The Yoga Industrial Complex

We at The Confluence Countdown have been diligently following the release of William Broad’s book, and have struggled to keep an open mind. But a recent interview with Broad on NPR’s “Talk of the Nation” has really set us off (transcript here). Every turn of Broad’s mind is a full-on non sequitur that had me eye-rolling right out of my mind. A woman calls in to talk about how much yoga has helped her blood pressure, and is helping her daughter learn in school. True, it can do that, says Broad. But then tells the story of how he threw his weak back out showing off for a cute girl, and segues into, somehow, a little tirade about how there are too many inexperienced yoga teachers out there.

Was the yoga teacher supposed to come over and tell him to stop acting like an idiot so he wouldn’t hurt himself? Really?

And then there’s this bit. John Dankosky, the interviewer, is trying to be reasonable about this. How many serious injuries are there in yoga, really? How many strokes? Broad then blames….wait for it….the federal government.

BROAD: No one knows. The federal government doesn’t spend a lot of money on yoga. It spends no money on yoga epidemiology. The drug companies don’t, right? But what you see are – and what I lay out in the book, over and over, are these case studies, right? One clinical report after another: yoga practitioner stroke, yoga practitioner stroke – over and over. And in response to the excerpt of the book in The New York Times article – The New York Times Magazine – the number of letters I got of injuries, including strokes, they don’t show up in the medical literature so much anymore because it’s a known threat.

Doctors, orthopedic surgeons, all these people know that extreme bending of the neck in yoga can be a risk factor for stroke, right? But they don’t write about it anymore. It’s known in the medical world, but not in the yoga world.

DANKOSKY: You would think somebody will be looking at this, but nobody is because?

BROAD: My own theory?


BROAD: The yoga industrial complex has an economic incentive, right, to look the other way. Ask Philip Morris: Do cigarettes cause cancer? Absolutely not. Cigarettes are wonderful for you. Ask the complex: Does yoga cause injuries? Yoga is safe and wonderful. They just – if they know, they ignore it, right? Many of these people are uninformed. They don’t know about the serious risks. And I hope they look at the book, so that they can get the details.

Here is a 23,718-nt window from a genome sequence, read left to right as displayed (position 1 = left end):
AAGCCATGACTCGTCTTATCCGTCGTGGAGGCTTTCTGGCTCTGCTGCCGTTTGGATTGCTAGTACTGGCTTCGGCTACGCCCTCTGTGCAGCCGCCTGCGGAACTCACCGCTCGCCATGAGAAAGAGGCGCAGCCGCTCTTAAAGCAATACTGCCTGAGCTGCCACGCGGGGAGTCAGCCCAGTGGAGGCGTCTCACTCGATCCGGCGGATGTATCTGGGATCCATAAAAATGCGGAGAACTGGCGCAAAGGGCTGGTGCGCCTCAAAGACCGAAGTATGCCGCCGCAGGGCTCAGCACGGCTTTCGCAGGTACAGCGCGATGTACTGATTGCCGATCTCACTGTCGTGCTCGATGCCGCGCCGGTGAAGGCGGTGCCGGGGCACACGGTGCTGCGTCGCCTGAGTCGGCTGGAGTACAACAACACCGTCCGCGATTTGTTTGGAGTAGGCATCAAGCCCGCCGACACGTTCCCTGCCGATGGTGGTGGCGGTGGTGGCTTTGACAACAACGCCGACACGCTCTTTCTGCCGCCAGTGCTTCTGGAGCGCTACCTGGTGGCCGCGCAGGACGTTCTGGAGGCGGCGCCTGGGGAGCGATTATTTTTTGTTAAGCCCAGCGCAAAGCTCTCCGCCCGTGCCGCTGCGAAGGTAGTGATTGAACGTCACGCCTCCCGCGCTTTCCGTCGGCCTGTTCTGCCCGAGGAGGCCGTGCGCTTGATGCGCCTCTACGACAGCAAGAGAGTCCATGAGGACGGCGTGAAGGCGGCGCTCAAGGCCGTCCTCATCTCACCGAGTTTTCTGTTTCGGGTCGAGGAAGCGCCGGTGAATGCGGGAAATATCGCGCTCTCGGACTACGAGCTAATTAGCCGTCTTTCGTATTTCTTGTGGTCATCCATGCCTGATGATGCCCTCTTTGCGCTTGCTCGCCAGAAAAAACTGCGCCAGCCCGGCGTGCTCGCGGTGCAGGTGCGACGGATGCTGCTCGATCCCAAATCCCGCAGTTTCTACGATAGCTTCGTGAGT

For those of you who don’t recognize the reference here, Broad is playing off President Dwight Eisenhower’s warning in his farewell address against the “military-industrial complex.” That’s right. Yoga: a post-Cold War death machine. I’m a yoga teacher. A death dealer like Big Tobacco. And I look the other way when you stroke out in my class because it makes me the big money.

This had me spitting obscenities. These are all conclusions I’d be all over my writing students for making: generalizations (of the sweeping variety), lack of causal connections, false parallels–it just blows my mind.

Right. That’s enough about Broad. Last post on him. Promise.

Posted by Bobbie

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Two Ashtangis write about their practice and their teachers.

3 thoughts on “The Yoga Industrial Complex”

  1. “This had me spitting obscenities. These are all conclusions I’d be all over my writing students for making: generalizations (of the sweeping variety), lack of causal connections, false parallels–it just blows my mind.”

    I understand: I feel the same way too. But all this also makes me question the credibility of NPR as a news source… to think that there was a time when I got most of my news from NPR…

    1. I wouldn’t shoot the messenger. If you look at the transcript, the NPR guy is trying to be direct while still being fair, but there’s only so much he can do. It’s the New York Times I’m worried about. Broad is their big science writer. How’s that possible?

  2. As a science “writer” he is certainly stirring the pot and having people read his columns. After all, we all have already, haven’t we. Cheap tabloid journalism. Can I say that and be yogic? I hope so.

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